H_{final}(i,j) = ≤ft( 1 + \exp ≤ft( slope \cdot log_e ≤ft( \frac{H_{APC}(i,j)}{shift \cdot H_{APC}[n]} \right) \right) \right)^{-1}

where, n is the number of positions having minOccupancy divided by two (i.e., the maximum possible number of paired positions) and H_{APC}[n] denotes the n^{th} highest value in the matrix H_{APC}.

If type is "states" or "pairs", the secondary structure is determined using a variant of the Nussinov algorithm similar to that described by Venkatachalam et al. (2014). Pairings with a score below threshold are not considered during the traceback. If psuedoknots is greater than 0, paired positions are removed from consideration and the method is applied again to find pseudoknots.

In practice the secondary structure prediction is most accurate when the input alignment is of high quality, contains a wide diversity of sequences, the number of sequences is large, no regions are completely conserved across all sequences, and most of the sequences span the entire alignment (i.e., there are few partial/incomplete sequences).


If type is "states" (the default), then the output is a character vector with the predicted secondary structure assignment for each position in myXStringSet. Standard dot-bracket notation (DBN) is used, where “.” signifies an unpaired position, “(” and “)” a paired position, and successive “[]”, “{}”, and “<>” indicate increasing order pseudoknots. Columns below minOccupancy are denoted by the “-” character to indicate that they contained too many gaps to be included in the consensus structure.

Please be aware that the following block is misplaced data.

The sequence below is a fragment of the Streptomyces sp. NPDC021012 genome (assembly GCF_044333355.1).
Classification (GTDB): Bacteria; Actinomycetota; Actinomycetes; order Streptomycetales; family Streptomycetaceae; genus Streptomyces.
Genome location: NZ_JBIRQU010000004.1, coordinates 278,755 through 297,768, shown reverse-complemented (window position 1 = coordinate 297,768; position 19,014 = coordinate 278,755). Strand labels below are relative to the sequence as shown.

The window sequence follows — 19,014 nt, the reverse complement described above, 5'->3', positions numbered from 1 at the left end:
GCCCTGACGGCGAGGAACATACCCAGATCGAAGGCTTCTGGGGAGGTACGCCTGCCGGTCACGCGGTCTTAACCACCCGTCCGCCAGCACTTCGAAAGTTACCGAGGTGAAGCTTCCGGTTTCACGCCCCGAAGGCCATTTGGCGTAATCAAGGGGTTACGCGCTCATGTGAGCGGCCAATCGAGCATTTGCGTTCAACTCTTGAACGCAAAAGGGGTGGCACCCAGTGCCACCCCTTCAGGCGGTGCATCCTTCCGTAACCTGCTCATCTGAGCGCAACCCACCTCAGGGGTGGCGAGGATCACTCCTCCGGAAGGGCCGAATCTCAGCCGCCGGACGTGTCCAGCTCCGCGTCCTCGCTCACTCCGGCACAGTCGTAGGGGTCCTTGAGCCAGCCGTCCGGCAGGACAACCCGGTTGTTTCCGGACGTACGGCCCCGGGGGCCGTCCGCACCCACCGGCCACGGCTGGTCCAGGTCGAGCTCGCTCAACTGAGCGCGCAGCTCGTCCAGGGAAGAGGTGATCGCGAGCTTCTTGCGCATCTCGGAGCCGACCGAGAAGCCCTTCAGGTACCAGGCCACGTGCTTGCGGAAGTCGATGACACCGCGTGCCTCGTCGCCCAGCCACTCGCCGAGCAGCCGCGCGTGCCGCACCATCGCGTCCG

If type is "pairs", then a matrix is returned with one row for each base pairing and three columns giving the positions of the paired bases and their pseudoknot order.

If type is "scores", then a matrix of three rows is returned, where the values in a column represent the maximum score for a state in each position. Columns sum to 1 if the position was above minOccupancy and 0 otherwise.

If type is "structures", then the output is a list with one element for each sequence in myXStringSet. Each list element contains a matrix of dimension 3 (each state) by the number of nucleotides in the sequence. Columns of the matrix sum to zero where the nucleotide was located in a position that was below minOccupancy. Otherwise, positions are considered paired if they are consistent with pairing (i.e., A/U, C/G, or G/U) in the consensus secondary structure.


Erik Wright


Buslje, C., et al. (2009). Correction for phylogeny, small number of observations and data redundancy improves the identification of coevolving amino acid pairs using mutual information. Bioinformatics, 25(9), 1125-1131.

Freyhult, E., et al. (2005). Predicting RNA Structure Using Mutual Information. Applied Bioinformatics, 4(1), 53-59.

Venkatachalam, B., et al. (2014). Faster algorithms for RNA-folding using the Four-Russians method. Algorithms for Molecular Biology : AMB, 9(1), 1-12.

See Also



db <- system.file("extdata", "Bacteria_175seqs.sqlite", package="DECIPHER")
rna <- SearchDB(db, type="RNAStringSet")
p <- PredictDBN(rna, "states")

# color paired bases in the sequences
w <- which(!(strsplit(p, "")[[1]] %in% c(".", "-")))
BrowseSeqs(c(BStringSet(p), BStringSet(rna)),
           colorPatterns=rep(w, each=2),

PredictDBN(rna, "pairs") # paired positions

DECIPHER documentation built on May 20, 2017, 9:27 p.m.